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Wednesday, 2 March 2011
Page: 1004


Senator XENOPHON (5:30 PM) —I will not be supporting the motion by Senator Abetz to disallow the Health Insurance (Eligible Collection Centres) Approval Principles 2010. However, I have had discussions with a number of stakeholders about this and I had what I thought was a productive meeting with the shadow minister for health about it. So I know and understand the concerns about overservicing and I will address those shortly.

It would be remiss of me, however, not to mention another matter. The Leader of the Government in the Senate referred to the issue of competition. I think it is a good thing to have competition in the marketplace, to open up the market. If only the government had a similar approach to Coles and Woolworths!


Senator Chris Evans interjecting—


Senator XENOPHON —I do not know whether that is a promise from the Leader of the Government in the Senate—whether opening up pathology services is a harbinger of things to come for the grocery market, over which Coles and Woolworths have a stranglehold.


Senator Fierravanti-Wells —You can only keep trying.


Senator XENOPHON —I will keep trying, Senator Fierravanti-Wells. My office has been contacted in the lead-up to this motion by many stakeholders on this issue—large-scale pathology providers, small providers who have set up centres since the deregulation last year and industry representatives. Since the deregulation last July, the number of collection centres has increased by over 1,000 throughout the country. I note the comments by the government and by Senator Siewert that there has been an increase in access to pathology services in regional communities and country towns which did not previously have such centres. That is unambiguously a good thing.

I believe that this move has improved competition in the pathology sector, which I believe is a good thing. I am also aware that legislation was recently passed giving patients greater choice about which pathology provider they wished to visit—you are not restricted to the pathology provider on the form. That introduction of greater choice is also a good thing. However, I am concerned that overservicing may occur and that issue has troubled me most in considering this matter.

Before I refer to that, however, I also have a concern about the consequences of these regulations being disallowed. Those who have entered into commercial arrangements with longer term leases of, say, two, three or five years, would, I believe, suffer significant detriment. There ought to be mechanisms in place to deal with those people who have acted in good faith in setting up businesses. However, I have had discussions with Mr Dutton, the shadow minister for health, at which he raised his concerns and I do think overservicing is an issue on which we always need to be vigilant.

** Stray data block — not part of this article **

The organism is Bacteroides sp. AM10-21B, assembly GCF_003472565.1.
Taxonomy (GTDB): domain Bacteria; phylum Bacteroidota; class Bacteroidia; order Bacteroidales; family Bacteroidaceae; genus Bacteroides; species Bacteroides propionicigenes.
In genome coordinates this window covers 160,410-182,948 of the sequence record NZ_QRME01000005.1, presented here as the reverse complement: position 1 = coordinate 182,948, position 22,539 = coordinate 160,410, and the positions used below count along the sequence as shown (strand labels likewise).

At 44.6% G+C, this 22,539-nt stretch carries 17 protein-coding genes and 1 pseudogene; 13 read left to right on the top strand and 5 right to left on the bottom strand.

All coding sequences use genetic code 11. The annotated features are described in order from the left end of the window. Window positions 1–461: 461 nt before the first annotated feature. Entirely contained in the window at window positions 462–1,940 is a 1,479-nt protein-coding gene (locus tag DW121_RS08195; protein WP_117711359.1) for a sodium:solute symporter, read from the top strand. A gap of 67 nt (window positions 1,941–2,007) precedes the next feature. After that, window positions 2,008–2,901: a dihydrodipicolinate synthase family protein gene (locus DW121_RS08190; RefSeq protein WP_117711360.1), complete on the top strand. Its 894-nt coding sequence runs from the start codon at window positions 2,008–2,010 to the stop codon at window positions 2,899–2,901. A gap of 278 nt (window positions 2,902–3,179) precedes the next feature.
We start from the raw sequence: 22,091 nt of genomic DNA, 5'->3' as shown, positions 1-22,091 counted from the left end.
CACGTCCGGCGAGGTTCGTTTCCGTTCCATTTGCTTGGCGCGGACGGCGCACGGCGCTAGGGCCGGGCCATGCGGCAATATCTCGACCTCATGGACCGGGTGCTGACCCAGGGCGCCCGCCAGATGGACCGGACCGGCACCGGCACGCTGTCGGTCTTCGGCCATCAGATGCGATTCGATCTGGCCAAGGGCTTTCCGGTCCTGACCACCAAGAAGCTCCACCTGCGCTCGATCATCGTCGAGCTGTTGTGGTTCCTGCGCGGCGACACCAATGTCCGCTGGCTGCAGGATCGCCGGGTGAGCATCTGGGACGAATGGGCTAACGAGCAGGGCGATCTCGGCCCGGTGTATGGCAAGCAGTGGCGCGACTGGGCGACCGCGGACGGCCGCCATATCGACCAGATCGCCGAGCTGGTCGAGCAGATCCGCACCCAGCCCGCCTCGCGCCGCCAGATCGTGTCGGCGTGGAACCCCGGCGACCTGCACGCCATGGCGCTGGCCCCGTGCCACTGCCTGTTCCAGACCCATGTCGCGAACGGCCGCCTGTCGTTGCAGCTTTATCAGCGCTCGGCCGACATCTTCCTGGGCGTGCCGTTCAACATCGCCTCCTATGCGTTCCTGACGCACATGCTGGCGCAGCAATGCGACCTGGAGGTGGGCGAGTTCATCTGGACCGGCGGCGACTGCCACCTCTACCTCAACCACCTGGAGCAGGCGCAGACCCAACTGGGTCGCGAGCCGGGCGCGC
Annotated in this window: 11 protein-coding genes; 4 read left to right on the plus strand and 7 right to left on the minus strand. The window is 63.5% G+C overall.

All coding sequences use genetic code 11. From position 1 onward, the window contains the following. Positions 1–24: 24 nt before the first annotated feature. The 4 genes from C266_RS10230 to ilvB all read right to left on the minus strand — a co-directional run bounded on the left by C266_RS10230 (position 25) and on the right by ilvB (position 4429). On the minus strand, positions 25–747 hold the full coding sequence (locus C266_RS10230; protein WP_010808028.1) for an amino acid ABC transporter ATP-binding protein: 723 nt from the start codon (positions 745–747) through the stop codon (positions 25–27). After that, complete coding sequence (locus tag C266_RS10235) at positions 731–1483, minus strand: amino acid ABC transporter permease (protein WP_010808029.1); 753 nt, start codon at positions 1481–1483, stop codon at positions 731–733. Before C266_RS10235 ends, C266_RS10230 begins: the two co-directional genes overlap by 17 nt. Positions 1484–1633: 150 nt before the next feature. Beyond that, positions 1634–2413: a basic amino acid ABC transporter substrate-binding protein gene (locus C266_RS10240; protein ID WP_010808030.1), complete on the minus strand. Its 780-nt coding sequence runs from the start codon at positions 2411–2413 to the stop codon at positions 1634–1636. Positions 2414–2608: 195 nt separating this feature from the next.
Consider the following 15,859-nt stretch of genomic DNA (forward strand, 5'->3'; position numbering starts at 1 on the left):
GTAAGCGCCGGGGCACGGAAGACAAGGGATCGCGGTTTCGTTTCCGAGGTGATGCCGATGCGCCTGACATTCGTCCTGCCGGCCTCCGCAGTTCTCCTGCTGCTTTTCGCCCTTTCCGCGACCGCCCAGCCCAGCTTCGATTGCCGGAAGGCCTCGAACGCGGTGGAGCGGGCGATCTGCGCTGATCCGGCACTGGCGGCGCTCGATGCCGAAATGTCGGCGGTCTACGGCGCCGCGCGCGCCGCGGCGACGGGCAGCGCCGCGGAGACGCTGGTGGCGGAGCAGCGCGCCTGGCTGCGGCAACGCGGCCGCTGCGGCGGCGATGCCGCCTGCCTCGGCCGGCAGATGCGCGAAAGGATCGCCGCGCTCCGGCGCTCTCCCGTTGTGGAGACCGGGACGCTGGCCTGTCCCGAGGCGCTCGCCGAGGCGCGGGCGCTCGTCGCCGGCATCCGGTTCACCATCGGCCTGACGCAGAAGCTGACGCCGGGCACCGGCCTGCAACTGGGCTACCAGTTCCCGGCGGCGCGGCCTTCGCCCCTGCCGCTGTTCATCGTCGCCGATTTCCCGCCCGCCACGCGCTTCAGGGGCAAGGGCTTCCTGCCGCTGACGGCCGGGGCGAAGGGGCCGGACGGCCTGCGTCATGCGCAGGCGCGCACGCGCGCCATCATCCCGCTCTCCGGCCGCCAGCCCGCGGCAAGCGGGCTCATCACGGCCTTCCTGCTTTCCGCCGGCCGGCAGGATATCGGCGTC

I am advised by the Minister for Health and Ageing and by the Leader of the Government in the Senate, who set out a number of compliance mechanisms that already exist, that where the government discovers evidence of overservicing strong action can be taken. The 2009-10 annual report of the Professional Services Review contains full details of cases referred to the PSR by Medicare Australia, including some in the pathology sector. I have been assured by the government that there is strong, ongoing monitoring of service usage across the MBS, that Medicare Australia aims to audit approximately four per cent of providers each year and that the preparation of compliance reports identifying trends in the use of Medicare services and the continuous monitoring of data enable compliance teams to act quickly when problems emerge.

Having said that, the Senate has an opportunity, when the Health Insurance Amendment (Compliance) Bill 2010 is brought before this chamber, to have a serious look at strengthening the overservicing provisions, particularly in relation to the pathology sector. I think that it is important that we do so to ensure that there are sufficient mechanisms in place to prevent overservicing, to look at trends in overservicing, to ensure that consumers have a choice of pathology providers and to ensure that communities, particularly regional communities, have fair access to pathology providers. We need to ensure that there is no rorting of the system occurring, that there is no overservicing and that the system is equitable in its operation. I think there is an opportunity, when the Health Insurance Amendment (Compliance) Bill is brought before this place in the not too distant future, to strengthen the legislation and allay some of the concerns of those who have proposed this disallowance motion. I think that will deal with the concerns about the potential for overservicing.

For those reasons, I cannot support this disallowance motion. But I look forward to working constructively with the opposition, my colleagues in the Greens and Senator Fielding from Family First to ensure that the overservicing provisions of the Health Insurance Amendment (Compliance) Bill 2010 are strengthened significantly and that there is a monitoring regime in place to prevent the system from being rorted.